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ECE _ DSST Organizational Behavior

The traditional view of conflict is the belief that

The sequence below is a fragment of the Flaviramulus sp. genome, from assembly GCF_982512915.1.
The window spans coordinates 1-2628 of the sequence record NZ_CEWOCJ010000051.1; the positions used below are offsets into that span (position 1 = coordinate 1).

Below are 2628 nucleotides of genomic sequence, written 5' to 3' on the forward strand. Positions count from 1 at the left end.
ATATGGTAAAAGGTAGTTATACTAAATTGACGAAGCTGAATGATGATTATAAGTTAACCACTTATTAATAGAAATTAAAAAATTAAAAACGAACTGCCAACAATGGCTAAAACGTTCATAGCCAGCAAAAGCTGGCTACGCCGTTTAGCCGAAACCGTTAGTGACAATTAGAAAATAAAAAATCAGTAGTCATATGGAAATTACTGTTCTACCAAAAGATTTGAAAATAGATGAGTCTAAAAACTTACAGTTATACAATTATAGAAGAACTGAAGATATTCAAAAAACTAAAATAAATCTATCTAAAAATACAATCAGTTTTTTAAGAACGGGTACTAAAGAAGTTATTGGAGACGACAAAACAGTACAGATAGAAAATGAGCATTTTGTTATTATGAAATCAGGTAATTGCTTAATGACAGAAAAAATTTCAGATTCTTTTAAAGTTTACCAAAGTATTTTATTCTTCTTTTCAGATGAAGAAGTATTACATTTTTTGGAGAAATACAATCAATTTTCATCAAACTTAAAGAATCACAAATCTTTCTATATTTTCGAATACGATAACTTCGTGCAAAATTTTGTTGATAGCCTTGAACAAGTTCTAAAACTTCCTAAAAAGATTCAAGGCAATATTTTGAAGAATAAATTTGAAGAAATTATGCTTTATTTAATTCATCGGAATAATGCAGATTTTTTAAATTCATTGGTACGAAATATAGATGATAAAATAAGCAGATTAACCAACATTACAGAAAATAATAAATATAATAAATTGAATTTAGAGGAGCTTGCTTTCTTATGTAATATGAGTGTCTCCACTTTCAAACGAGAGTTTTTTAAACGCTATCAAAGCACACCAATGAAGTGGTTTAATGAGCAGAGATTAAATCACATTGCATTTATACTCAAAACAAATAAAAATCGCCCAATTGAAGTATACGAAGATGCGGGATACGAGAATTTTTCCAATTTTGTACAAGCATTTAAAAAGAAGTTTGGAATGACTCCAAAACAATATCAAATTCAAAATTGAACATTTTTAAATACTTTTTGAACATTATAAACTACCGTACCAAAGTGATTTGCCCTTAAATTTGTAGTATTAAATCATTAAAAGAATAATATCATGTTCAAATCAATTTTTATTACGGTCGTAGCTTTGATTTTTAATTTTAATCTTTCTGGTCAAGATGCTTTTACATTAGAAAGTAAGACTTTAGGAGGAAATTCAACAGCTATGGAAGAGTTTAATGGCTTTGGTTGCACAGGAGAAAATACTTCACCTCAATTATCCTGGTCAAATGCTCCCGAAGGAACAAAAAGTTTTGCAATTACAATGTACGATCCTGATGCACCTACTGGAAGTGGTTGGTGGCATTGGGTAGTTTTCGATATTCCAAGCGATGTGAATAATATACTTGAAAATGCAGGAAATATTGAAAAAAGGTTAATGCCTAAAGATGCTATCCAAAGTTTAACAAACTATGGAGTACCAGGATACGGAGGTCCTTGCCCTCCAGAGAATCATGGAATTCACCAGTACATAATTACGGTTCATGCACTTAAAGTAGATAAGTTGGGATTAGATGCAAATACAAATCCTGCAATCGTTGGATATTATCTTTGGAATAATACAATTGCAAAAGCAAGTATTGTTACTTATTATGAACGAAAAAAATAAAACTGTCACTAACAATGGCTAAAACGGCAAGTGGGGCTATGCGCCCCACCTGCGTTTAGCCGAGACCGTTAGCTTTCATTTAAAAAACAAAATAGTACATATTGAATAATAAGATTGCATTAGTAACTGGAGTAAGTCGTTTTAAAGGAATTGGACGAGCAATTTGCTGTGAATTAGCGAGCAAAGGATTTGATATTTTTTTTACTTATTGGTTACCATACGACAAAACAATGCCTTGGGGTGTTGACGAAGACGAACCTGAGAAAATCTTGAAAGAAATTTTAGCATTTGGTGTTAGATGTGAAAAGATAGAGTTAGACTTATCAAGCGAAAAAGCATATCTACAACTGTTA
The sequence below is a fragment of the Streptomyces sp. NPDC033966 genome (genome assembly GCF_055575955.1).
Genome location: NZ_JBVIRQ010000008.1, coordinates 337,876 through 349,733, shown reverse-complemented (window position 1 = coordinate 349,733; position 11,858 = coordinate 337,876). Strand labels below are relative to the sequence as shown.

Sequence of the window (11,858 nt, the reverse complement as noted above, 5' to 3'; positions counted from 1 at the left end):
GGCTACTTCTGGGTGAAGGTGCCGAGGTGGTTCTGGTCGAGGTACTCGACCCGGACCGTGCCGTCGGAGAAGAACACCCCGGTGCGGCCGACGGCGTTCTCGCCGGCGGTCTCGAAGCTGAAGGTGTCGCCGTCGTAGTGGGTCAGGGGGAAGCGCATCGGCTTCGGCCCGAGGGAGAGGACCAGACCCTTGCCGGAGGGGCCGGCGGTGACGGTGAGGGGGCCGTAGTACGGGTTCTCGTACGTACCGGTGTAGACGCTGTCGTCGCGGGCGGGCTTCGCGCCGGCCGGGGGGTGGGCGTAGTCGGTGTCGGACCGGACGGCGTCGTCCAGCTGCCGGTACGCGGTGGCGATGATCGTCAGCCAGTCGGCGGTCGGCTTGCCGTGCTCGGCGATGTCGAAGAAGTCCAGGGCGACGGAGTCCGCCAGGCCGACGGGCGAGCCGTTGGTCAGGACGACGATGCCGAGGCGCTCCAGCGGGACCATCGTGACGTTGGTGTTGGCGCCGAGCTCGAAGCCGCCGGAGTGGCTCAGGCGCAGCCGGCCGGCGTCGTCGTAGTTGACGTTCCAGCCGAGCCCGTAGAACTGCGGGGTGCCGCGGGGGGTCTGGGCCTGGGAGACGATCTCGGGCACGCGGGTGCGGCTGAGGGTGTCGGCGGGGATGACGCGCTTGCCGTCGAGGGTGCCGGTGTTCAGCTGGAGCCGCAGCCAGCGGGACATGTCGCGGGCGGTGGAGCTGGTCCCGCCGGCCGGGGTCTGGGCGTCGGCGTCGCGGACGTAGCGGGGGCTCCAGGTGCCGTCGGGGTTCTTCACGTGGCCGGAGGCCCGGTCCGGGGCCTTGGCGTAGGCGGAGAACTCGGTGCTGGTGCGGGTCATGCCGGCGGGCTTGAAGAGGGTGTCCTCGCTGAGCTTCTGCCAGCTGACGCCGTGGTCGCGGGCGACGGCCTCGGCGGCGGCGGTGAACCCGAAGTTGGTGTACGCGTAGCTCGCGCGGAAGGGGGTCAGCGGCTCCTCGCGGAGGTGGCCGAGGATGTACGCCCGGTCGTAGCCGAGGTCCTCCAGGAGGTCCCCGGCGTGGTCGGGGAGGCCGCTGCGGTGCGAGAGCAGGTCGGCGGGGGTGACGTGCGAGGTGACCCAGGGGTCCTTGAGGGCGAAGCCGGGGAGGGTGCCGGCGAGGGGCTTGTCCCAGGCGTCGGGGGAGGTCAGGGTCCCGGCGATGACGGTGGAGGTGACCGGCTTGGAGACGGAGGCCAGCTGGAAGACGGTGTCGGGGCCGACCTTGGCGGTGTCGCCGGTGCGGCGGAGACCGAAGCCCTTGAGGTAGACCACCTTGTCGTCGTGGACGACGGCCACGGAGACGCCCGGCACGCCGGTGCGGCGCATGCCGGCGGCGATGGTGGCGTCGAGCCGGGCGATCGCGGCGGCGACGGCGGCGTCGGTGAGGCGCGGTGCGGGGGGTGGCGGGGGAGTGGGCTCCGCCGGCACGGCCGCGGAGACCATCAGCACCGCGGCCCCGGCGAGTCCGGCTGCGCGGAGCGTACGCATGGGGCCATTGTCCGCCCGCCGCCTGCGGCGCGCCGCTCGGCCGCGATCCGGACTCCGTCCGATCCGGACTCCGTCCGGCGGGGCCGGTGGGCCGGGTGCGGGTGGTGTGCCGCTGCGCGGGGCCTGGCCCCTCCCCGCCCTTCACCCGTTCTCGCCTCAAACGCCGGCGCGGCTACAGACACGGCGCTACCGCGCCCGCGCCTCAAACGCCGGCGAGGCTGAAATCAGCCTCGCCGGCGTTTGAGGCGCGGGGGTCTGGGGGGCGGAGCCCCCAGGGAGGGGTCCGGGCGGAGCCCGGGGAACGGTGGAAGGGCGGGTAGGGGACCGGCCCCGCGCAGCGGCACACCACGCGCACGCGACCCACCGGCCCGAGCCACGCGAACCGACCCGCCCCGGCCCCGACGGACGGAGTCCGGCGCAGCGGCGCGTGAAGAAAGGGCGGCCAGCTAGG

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Unformatted text preview: The traditional view of conflict is the belief that all conflict is harmful and must be avoided. The early approach to conflict assumed all conflict was bad. The traditional view was consistent with the attitudes that prevailed in the 1930s and 1940s. Conflict was seen as a dysfunctional outcome resulting from poor communication, a lack of openness and trust between people, and the failure of managers to be responsive to the needs and aspirations of their employees. The human relations view of conflict is the belief that conflict is a natural and inevitable outcome in any group. Since conflict seems to be inevitable, the human relations school advocated acceptance of conflict. They rationalized its existence: It cannot be eliminated, and there are even times when conflict may benefit a group’s performance. This view dominated conflict theory from the late 1940s through the mid-1970s. The interactionist view of conflict is the belief that conflict is not only a positive force in a group but that it is absolutely necessary for a group to perform effectively. This approach encourages conflict on the grounds that a harmonious, peaceful, tranquil, and cooperative group is prone to becoming static, apathetic, and nonresponsive to needs for change and innovation. The major contribution of this approach is encouraging group leaders to maintain an ongoing minimum level of conflict—enough to keep the group viable, self-critical, and creative. The conflict process can be seen as comprising of five stages. The first stage in the conflict process is that of "potential opposition and incompatibility." The first step in this process is the presence of conditions that create opportunities for conflict to arise. They need not lead directly to conflict but one of these conditions is necessary if conflict is to arise. Conditions that may lead to conflict include issues with communication, organizational structure, or personal variables. If the conditions cited in Stage 1 negatively affect something that one party cares about, then the potential for opposition or incompatibility becomes actualized in the second stage. The antecedent conditions can only lead to conflict when one or more of the parties are affected by, and aware of, the conflict. Because perception is required for conflict, one or more of the parties must be aware of the existence of the antecedent conditions. This stage is important because it’s where conflict issues tend to be defined. Stage 3 of the conflict process involves intentions , which are decisions to act in a given way in a conflict episode. Intentions intervene between people’s perceptions and emotions and their overt behavior. Intentions are separated into a distinct stage because you have to infer the other’s intent in order to know how to respond to that other’s behavior. A lot of conflicts are escalated merely by one party attributing the wrong intentions to the other party. Additionally, behavior does not always accurately reflect a person’s intentions.not always accurately reflect a person’s intentions....
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